Sun journalist Nick Parker cleared of misconduct
A Sun reporter has been cleared of aiding and abetting misconduct in a public office, but convicted of handling an MP's stolen mobile phone.
Jurors cleared Nick Parker, 53, of helping Surrey Police officer Alan Tierney commit misconduct.
Tierney contacted Parker with stories about England footballer John Terry's family and Rolling Stone Ronnie Wood.
Parker was convicted of handling the MP Siobhain McDonagh's mobile phone and given a three-month suspended sentence.
Jurors were told he read private texts, some of which referred to David and Ed Miliband's Labour leadership battle.
The jury deliberated for nearly 20 hours before reaching unanimous verdicts.
Parker was found guilty along with college student Michael Ankers, 30, who tried to sell the contents of Ms McDonagh's phone to the newspaper and was convicted of theft.
'Seek the truth'
The charge of aiding and abetting Tierney to commit misconduct in a public office, on which Parker was cleared, had related to an approach by the police officer with a follow-up tip about Mr Terry's mother and mother-in-law being cautioned for shoplifting and a story involving Ronnie Wood's caution for assault after an incident with his then-girlfriend.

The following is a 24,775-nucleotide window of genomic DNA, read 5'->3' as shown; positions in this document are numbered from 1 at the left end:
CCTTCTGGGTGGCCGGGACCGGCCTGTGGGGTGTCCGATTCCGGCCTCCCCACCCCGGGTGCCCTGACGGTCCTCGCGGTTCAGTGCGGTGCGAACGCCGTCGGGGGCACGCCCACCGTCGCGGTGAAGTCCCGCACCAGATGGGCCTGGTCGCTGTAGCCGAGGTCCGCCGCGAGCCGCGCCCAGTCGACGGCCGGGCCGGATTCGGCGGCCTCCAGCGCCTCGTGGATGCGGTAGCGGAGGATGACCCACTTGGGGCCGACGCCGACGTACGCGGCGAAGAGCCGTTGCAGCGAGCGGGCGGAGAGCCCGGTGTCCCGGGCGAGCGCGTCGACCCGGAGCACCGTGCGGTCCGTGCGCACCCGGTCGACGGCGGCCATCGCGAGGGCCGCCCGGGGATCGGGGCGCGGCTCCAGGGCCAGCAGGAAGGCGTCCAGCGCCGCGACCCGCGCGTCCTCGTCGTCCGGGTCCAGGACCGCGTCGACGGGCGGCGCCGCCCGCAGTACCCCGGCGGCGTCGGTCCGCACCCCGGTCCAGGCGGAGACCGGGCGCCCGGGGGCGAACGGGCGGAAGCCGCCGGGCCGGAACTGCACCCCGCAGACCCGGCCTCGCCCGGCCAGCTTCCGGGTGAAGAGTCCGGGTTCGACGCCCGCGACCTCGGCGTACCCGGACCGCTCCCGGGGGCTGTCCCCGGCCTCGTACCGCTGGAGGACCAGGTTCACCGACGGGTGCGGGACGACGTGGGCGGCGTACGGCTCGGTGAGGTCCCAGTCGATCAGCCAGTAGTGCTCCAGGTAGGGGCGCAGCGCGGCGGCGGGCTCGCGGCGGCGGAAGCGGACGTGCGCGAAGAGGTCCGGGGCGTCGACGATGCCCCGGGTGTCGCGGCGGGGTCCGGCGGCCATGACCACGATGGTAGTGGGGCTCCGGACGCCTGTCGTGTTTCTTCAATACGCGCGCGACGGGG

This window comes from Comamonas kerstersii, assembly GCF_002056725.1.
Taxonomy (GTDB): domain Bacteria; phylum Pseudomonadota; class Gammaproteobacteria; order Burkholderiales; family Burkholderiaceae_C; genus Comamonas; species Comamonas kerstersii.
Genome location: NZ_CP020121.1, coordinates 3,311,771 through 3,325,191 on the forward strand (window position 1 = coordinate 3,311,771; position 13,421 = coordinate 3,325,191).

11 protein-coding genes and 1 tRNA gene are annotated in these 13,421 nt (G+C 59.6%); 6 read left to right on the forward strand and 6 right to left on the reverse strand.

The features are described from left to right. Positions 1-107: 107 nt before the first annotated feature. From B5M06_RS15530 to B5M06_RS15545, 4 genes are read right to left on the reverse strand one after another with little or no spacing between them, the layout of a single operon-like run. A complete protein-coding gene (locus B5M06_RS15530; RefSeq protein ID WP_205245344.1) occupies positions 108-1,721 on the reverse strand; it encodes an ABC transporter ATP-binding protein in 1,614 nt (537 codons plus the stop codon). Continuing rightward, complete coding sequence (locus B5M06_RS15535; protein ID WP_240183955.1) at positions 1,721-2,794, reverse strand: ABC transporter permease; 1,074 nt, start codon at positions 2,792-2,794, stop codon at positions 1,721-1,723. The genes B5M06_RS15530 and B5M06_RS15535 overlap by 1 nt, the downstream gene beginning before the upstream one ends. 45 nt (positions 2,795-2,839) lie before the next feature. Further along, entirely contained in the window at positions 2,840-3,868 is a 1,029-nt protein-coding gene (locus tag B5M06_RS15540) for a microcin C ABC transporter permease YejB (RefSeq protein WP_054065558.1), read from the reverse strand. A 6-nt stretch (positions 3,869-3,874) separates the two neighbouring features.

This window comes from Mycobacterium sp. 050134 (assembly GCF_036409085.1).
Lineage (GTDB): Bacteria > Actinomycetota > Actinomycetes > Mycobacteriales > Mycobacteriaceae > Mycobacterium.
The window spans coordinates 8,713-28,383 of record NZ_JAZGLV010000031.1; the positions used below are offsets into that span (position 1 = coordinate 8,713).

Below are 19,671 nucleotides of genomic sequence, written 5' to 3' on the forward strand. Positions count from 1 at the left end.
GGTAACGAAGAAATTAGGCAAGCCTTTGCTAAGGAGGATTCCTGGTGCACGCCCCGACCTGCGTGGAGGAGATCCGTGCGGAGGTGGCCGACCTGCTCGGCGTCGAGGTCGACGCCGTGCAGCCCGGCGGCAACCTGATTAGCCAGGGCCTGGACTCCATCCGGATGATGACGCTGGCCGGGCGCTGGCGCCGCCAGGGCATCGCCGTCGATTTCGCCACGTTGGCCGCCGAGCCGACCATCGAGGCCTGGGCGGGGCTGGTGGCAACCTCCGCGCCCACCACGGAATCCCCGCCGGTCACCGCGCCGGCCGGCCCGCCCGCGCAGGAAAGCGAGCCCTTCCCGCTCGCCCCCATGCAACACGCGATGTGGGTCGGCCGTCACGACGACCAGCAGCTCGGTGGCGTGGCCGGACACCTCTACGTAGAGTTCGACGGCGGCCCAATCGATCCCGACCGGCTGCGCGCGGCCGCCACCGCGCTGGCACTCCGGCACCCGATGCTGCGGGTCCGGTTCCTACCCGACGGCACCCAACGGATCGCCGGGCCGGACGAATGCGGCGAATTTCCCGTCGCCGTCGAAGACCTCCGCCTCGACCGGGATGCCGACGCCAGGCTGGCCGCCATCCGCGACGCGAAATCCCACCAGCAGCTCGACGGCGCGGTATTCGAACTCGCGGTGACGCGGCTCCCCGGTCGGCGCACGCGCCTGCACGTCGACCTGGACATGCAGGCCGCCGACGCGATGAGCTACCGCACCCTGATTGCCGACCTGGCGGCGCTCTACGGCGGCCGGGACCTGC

The Sun's chief foreign correspondent was convicted of one count of handling stolen goods.
He had agreed a holding contract of £10,000 to see messages on the stolen phone, the trial was told.
But he abandoned the story after no evidence of criminal activity was found in relation to a text about bribery, jurors were told.
He justified looking at the contents of the phone because he had been told there was evidence of "criminality" on it.
He told jurors: "Journalists are obliged to work in a grey area sometimes. They are obliged to take risks.
"I was sent to work on that phone. It's run by lawyers, it's run by news desk, senior managers. They sent me. I do not accept I acted unlawfully at all."
The bribery message turned out to be "obviously a joke", he added.
Parker, of Twickenham, south-west London, told jurors his main aim as a journalist was to "seek out the truth and focus very squarely on the public interest."
But Judge Paul Worsley sentenced him to three months in jail, suspended for 12 months, and ordered him to pay £7,500 costs.
The judge said: "You over-stepped the line between investigate journalism and breaking the law."